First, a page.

Seeley finished with 19, Daul 14 and Nate Fox 10.

DJ Davis scored 14 and Jacob Bruning 9 for Roy-Hart.

Lyndonville uses late surge to down Kendall

By Mike Wertman, Sports Writer Posted 31 January 2017 at 9:10 pm

Photos by Cheryl Wertman – Lyndonville’s Eric Neace puts up a layup against Kendall defenders Mason Kuhn (22) and James Longrod (24).

Putting together a strong stretch run, Lyndonville posted a 59-46 victory over visiting Kendall this evening in a Genesee Region League game.

Breaking away from a 38-38 tie early in the final period, Lyndonville erupted with a 18-6 scoring burst to break the contest open.

Eric Neace had two jumpers and a layup, Zach Johnson a rebound basket and a layup and Jacob Hoffee a three and a jumper during that decisive uprising which vaulted the Tigers out to a commanding 56-44 lead with 1:15 remaining.

Lyndonville’s Corey Hydock looks to drive against Kendall defender Collin Lewis.

Neace, Johnson and Corey Hydock each finished with 15 and Johnson 11 for the Tigers as Nathan Poler added 2 and Josh Tombari 1.

James Longrod scored 17, Nate Warters 11, Collin Lewis 10 and John Rath and Mickey Gardner 4 for Kendall which played without season long scoring and rebounding leader Brandon Miller who is out with an injury.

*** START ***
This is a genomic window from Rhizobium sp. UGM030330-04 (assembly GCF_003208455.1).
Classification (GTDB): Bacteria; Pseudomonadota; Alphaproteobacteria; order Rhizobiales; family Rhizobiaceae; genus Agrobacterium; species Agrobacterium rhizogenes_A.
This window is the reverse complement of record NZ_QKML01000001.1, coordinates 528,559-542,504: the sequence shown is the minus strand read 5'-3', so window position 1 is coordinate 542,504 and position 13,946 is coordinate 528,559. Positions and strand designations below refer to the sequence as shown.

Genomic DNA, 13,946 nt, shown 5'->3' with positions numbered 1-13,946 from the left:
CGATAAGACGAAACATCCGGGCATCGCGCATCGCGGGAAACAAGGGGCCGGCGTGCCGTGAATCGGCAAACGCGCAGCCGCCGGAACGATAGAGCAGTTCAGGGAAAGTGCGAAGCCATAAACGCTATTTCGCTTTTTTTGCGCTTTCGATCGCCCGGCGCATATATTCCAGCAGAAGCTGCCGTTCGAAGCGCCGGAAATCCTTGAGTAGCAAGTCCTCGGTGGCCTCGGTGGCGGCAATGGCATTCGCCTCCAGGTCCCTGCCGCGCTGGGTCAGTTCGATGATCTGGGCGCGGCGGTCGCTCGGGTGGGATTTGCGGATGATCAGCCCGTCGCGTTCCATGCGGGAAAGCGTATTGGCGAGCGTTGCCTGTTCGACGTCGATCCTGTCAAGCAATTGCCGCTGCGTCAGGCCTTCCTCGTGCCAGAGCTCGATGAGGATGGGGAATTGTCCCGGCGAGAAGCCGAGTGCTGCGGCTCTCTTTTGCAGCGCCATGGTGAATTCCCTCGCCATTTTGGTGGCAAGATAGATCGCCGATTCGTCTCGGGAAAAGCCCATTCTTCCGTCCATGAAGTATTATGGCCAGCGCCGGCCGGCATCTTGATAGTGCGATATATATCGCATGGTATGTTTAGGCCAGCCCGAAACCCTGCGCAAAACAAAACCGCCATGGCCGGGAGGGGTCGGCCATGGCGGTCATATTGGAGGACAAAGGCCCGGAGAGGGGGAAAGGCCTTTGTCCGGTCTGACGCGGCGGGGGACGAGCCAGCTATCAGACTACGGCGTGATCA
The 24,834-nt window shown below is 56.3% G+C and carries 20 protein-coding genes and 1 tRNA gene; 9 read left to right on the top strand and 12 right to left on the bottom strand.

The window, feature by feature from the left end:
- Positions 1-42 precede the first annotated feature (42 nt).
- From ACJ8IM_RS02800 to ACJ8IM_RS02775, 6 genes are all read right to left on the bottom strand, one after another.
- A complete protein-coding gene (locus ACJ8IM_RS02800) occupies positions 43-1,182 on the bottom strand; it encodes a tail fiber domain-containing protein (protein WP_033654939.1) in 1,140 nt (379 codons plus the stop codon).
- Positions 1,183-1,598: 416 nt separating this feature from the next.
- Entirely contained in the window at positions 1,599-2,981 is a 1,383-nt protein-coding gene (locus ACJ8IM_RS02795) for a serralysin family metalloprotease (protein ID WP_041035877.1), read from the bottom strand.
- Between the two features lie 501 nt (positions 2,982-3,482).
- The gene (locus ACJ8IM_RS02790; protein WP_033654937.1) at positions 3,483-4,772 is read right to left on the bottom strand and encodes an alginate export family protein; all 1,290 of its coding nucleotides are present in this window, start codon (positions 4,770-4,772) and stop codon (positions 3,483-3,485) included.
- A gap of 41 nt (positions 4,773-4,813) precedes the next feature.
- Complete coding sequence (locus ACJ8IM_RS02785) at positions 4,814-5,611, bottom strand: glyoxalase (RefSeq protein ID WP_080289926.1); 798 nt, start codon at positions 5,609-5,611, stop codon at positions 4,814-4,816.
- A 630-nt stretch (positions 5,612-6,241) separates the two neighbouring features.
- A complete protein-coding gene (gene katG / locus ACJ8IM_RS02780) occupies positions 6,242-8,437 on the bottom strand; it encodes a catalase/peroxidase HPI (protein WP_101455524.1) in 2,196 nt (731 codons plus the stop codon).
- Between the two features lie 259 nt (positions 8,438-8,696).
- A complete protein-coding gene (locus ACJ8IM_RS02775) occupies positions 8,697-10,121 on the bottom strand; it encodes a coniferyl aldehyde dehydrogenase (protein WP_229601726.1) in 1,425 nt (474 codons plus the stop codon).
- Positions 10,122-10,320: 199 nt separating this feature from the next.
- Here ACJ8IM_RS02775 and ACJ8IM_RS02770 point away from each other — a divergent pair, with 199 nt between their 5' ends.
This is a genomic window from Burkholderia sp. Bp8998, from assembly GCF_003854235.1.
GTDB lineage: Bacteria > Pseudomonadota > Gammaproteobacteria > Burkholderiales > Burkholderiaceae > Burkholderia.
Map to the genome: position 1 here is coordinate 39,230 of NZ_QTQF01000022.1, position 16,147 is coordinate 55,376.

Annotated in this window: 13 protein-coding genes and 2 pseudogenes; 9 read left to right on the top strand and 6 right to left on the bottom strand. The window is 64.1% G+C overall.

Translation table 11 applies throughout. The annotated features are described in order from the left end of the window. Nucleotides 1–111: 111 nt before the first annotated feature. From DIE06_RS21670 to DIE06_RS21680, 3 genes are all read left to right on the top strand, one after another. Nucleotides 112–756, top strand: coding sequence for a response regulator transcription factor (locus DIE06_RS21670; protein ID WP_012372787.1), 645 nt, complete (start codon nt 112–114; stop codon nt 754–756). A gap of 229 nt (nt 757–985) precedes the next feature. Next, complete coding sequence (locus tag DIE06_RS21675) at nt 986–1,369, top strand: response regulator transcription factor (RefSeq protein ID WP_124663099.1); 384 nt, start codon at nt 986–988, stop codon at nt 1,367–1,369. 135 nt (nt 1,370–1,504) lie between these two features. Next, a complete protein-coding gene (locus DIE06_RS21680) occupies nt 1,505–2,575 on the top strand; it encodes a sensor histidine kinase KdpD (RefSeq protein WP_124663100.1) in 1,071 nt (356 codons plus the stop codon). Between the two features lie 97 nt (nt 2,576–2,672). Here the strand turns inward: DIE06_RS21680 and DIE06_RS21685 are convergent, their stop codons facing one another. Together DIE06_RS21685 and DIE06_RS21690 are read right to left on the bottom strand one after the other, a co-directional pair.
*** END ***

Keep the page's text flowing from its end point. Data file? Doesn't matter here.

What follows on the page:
Kendall jumped out to a quick 6-0 lead at the outset on threes by Longrod and Warters. Layups by Longrod and Gardner kept the Eagles up 12-9 at the end of the period.

Trailing 19-15, Lyndonville put together a 12-0 run in the second period on three baskets by Hydock, one each by Hoffee and Johnson and two free throws by Neace for a 27-19 lead. The Tigers were up 27-21 at the half.

However, Kendall battled back with a 13-2 run in the third period on a three and a layup by Lewis, a jumper and layup by Longrod and buckets by Gardner and Warters to regain a 34-31 lead.

Lyndonville though answered with a 5-2 run to close the period and rally into a 36-36 tie at the three-quarter mark on a layup by Johnson.

The teams then traded baskets at the outset of the final period before the Tigers put together their decisive 18-6 stretch run uprising.

Lyndonville is now 4-7 in the league and 7-9 overall while Kendall is 2-8, 3-13.

Alexander 63, Holley 37
Building up a 29-15 half-time advantage, Alexander went on to post a 63-37 G-R win over visiting Holley.

Matt Genaway and Chris McClinic each scored 14 to set the pace for Alexander.

Andrew Moseman scored 11 and Dalton Major 8 for Holley.

Kendall’s Nate Warters goes up for a layup against Lyndonville defender Corey Hydock.

Kendall’s Mickey Gardner puts up a shot against Lyndonville defender Zach Johnson.

2 plead guilty in large cocaine bust

By Tom Rivers, Editor Posted 31 January 2017 at 4:52 pm

ALBION – Two men charged in Orleans County’s largest cocaine bust pled guilty today in Orleans County Court and could face up to 7 years in state prison.

Daniel Guzman

The two men were arrested on June 17 when they were allegedly trying to smuggle a kilo of cocaine from Texas into Orleans County.